Newswise — A genome engineering technique developed at UT Southwestern Medical Center helped make the institution a research partner in a new $185 million National Institutes of Health (NIH) initiative to build on findings of the Human Genome Project.
A team of UT Southwestern faculty led by Gary Hon, Ph.D., Assistant Professor in the Cecil H. and Ida Green Center for Reproductive Biology Sciences, has been awarded a five-year, $8.8 million grant to participate in the National Human Genome Research Institute’s Impact of Genomic Variation on Function (IGVF) Consortium, which seeks to understand how developmental variants contribute to developmental diseases.
The UTSW team, which also includes principal investigators Nikhil Munshi, M.D., Ph.D., Associate Professor of Internal Medicine and Molecular Biology, and W. Lee Kraus, Ph.D., Professor and Director of the Green Center, will combine molecular biology, genomics, high throughput screens, and computational analyses to focus specifically on potential disease-causing genetic variations in the cardiovascular, nervous, and placental systems.
Mosaic-seq, a technique used for this work, was developed by Dr. Hon, Assistant Professor of Obstetrics and Gynecology and member of the Lyda Hill Department of Bioinformatics. Dr. Hon also is a member of the Harold C. Simmons Comprehensive Cancer Center and is a Cancer Prevention and Research Institute of Texas Scholar who was recruited to UT Southwestern in 2014 with a $2 million grant.
Mosaic-seq allows high throughput analysis of the molecular events that occur during programming of embryonic stem cells into other cell types. This technique uses single-cell sequencing to study different regions of the genome at the same time. Just one experiment can perturb thousands of regions in the genome to better understand their function. With Mosaic-seq, researchers no longer have to study one region at a time. Dr. Hon’s laboratory received national attention in 2017 for this powerful advancement, part of his team’s grant application.
Thirty research sites across the U.S. – including Harvard, Stanford, and Yale universities – will collaborate in the IGVF Consortium to study noncoding regions of the human genome that are known to contribute to genetic diseases such as congenital heart disease, autoimmune disease, and blood disorders.
Dr. Hon said the IGVF Consortium is the National Human Genome Research Institute’s next step to unveiling the genome’s role in disease.
“The Human Genome Project told us that most of the genome doesn’t contain genes. One big surprise from genome-wide association studies is that gene-poor regions contain many disease signatures,” Dr. Hon said. “It turns out that the signatures largely overlap with DNA elements, found by the Encyclopedia of DNA Elements (ENCODE) Consortium, that control when genes turn on. The goal of this consortium is to fill in the gaps, linking DNA sequences to genes, cell phenotypes, and disease. Ultimately, this knowledge will allow us to interpret the disease potential of any person’s genome sequence.”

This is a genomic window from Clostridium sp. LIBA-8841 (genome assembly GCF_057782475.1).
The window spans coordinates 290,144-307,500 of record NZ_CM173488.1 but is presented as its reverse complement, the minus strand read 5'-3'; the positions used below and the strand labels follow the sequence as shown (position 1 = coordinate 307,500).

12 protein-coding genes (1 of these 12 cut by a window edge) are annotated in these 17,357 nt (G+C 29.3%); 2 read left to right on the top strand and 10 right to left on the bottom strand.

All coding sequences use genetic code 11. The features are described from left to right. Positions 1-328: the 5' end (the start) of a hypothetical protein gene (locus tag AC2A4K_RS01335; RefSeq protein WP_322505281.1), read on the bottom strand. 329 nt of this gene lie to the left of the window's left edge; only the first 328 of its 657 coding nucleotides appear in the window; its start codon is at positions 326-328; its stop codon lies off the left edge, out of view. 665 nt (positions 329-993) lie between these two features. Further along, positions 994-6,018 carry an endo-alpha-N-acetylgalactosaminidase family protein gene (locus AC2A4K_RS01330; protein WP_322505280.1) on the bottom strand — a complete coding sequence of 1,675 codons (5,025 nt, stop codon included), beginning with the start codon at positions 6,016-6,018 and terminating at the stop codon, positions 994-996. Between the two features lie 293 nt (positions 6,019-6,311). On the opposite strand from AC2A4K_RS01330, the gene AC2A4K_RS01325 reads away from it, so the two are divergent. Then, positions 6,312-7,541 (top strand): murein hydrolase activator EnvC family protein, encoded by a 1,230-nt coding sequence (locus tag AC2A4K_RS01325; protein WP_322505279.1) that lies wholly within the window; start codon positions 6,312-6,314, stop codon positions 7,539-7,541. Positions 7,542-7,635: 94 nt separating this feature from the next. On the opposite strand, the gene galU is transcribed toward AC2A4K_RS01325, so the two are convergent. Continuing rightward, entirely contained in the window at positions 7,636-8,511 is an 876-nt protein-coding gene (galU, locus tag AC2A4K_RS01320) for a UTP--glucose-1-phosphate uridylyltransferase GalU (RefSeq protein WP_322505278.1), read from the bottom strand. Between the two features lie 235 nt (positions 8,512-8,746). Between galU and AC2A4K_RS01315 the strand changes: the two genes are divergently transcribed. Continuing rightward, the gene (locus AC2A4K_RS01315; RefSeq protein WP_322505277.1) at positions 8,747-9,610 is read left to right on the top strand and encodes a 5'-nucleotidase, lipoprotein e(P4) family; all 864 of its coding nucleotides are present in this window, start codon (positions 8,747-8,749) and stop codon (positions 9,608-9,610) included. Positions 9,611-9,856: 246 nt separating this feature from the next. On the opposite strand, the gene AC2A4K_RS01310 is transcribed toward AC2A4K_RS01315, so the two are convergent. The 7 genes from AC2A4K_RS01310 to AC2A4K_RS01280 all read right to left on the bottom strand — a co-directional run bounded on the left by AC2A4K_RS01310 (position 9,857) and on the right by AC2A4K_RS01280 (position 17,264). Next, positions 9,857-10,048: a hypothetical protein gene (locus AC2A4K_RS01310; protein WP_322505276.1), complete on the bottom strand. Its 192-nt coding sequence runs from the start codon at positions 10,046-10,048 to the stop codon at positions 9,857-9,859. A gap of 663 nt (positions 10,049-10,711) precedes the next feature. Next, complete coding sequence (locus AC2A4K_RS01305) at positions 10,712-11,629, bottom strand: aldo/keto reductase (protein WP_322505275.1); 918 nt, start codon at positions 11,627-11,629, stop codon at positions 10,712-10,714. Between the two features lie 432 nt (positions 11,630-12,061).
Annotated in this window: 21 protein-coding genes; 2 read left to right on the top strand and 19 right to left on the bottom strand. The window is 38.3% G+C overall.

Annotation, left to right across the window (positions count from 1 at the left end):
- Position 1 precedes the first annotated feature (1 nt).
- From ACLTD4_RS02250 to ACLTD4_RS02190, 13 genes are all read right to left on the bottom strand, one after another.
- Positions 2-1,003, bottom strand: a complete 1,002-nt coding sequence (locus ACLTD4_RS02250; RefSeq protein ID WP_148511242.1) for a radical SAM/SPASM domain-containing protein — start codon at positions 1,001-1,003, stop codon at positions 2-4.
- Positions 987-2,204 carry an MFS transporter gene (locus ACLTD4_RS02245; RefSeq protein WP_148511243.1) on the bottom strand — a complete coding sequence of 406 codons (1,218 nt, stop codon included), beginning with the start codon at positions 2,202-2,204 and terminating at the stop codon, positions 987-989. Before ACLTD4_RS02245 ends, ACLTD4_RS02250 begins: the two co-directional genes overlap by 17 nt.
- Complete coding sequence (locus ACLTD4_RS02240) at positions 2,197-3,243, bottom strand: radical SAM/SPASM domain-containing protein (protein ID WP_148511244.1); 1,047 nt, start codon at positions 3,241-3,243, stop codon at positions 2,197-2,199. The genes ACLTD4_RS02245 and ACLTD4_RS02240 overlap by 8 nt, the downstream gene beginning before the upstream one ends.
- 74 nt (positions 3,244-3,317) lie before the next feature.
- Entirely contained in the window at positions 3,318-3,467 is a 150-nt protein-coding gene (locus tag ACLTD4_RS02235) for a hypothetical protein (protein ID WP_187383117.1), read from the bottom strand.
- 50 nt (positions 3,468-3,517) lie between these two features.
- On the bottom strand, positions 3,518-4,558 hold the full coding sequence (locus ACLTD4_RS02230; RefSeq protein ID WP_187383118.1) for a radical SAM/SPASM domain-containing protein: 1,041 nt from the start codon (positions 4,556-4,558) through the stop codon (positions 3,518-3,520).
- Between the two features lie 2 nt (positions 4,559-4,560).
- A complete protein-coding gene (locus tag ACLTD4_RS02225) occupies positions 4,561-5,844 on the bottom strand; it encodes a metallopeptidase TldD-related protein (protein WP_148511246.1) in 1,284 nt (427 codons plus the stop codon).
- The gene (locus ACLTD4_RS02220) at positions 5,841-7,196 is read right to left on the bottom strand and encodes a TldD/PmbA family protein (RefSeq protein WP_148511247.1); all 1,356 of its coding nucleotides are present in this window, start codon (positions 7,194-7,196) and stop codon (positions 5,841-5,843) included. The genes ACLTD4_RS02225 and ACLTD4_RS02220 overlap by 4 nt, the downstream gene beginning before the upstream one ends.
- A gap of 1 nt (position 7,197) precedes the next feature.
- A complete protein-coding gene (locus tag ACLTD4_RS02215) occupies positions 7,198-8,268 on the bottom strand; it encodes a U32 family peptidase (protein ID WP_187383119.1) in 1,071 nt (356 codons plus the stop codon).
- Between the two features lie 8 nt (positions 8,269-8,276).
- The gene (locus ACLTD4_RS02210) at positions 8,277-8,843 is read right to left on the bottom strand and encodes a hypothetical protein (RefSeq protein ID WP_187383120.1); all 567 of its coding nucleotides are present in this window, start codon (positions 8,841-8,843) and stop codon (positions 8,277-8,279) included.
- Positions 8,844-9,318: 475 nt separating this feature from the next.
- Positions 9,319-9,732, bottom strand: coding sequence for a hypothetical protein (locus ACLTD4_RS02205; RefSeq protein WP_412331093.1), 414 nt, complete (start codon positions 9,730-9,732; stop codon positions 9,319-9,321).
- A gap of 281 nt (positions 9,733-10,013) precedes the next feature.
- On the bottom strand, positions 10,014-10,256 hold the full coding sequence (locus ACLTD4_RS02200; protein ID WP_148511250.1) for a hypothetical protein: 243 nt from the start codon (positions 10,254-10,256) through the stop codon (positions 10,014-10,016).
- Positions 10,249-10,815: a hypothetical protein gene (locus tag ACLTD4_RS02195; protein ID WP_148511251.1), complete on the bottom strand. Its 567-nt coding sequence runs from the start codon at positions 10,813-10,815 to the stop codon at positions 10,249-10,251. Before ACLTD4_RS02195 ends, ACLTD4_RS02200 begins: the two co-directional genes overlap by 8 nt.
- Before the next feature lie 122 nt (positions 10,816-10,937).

Dr. Munshi said he is especially interested in what light the project can shed on congenital heart disease.
“There are mutations in the noncoding part of the genome that seem to be associated with congenital heart disease, but we don’t have a smoking gun linking those mutations with the defects,” he said. “We will test whether these mutations in the noncoding part of the genome have a functional impact on heart development. We will reiterate that, testing for the neuronal system and the placental system.”
Dr. Kraus, a Professor of Obstetrics and Gynecology and Pharmacology who holds the Cecil H. and Ida Green Distinguished Chair in Reproductive Biology Sciences, will use additional CRISPR-based technologies to study how genetic variation in non-coding RNAs originating from the regulatory elements impacts the development of the placenta, a key organ that supports the fetus as it grows, as well as the heart and central nervous system.
“Studying the role of genetic variation in the embryonic development of these key organs could point the way to understanding human diseases in adults,” Dr. Kraus said.
Dr. Munshi said the (IGVF) Consortium initiative potentially could fill in huge pieces of the puzzle for many diseases.
“If we can determine all of the noncoding elements in the genome that impact a particular developmental pathway, then those could become candidates for disease-associated mutations,” he said. “By generating catalogs of tens of thousands of functional variants, we don’t have to search the billons of base pairs to find where the disease-causing mutations might lie. We can really focus the search on these tens of thousands of variants. It really gives us an encyclopedia to narrow the search.”
About UT Southwestern Medical Center
UT Southwestern, one of the nation’s premier academic medical centers, integrates pioneering biomedical research with exceptional clinical care and education. The institution’s faculty has received six Nobel Prizes, and includes 25 members of the National Academy of Sciences, 16 members of the National Academy of Medicine, and 14 Howard Hughes Medical Institute Investigators. The full-time faculty of more than 2,800 is responsible for groundbreaking medical advances and is committed to translating science-driven research quickly to new clinical treatments. UT Southwestern physicians provide care in about 80 specialties to more than 117,000 hospitalized patients, more than 360,000 emergency room cases, and oversee nearly 3 million outpatient visits a year.
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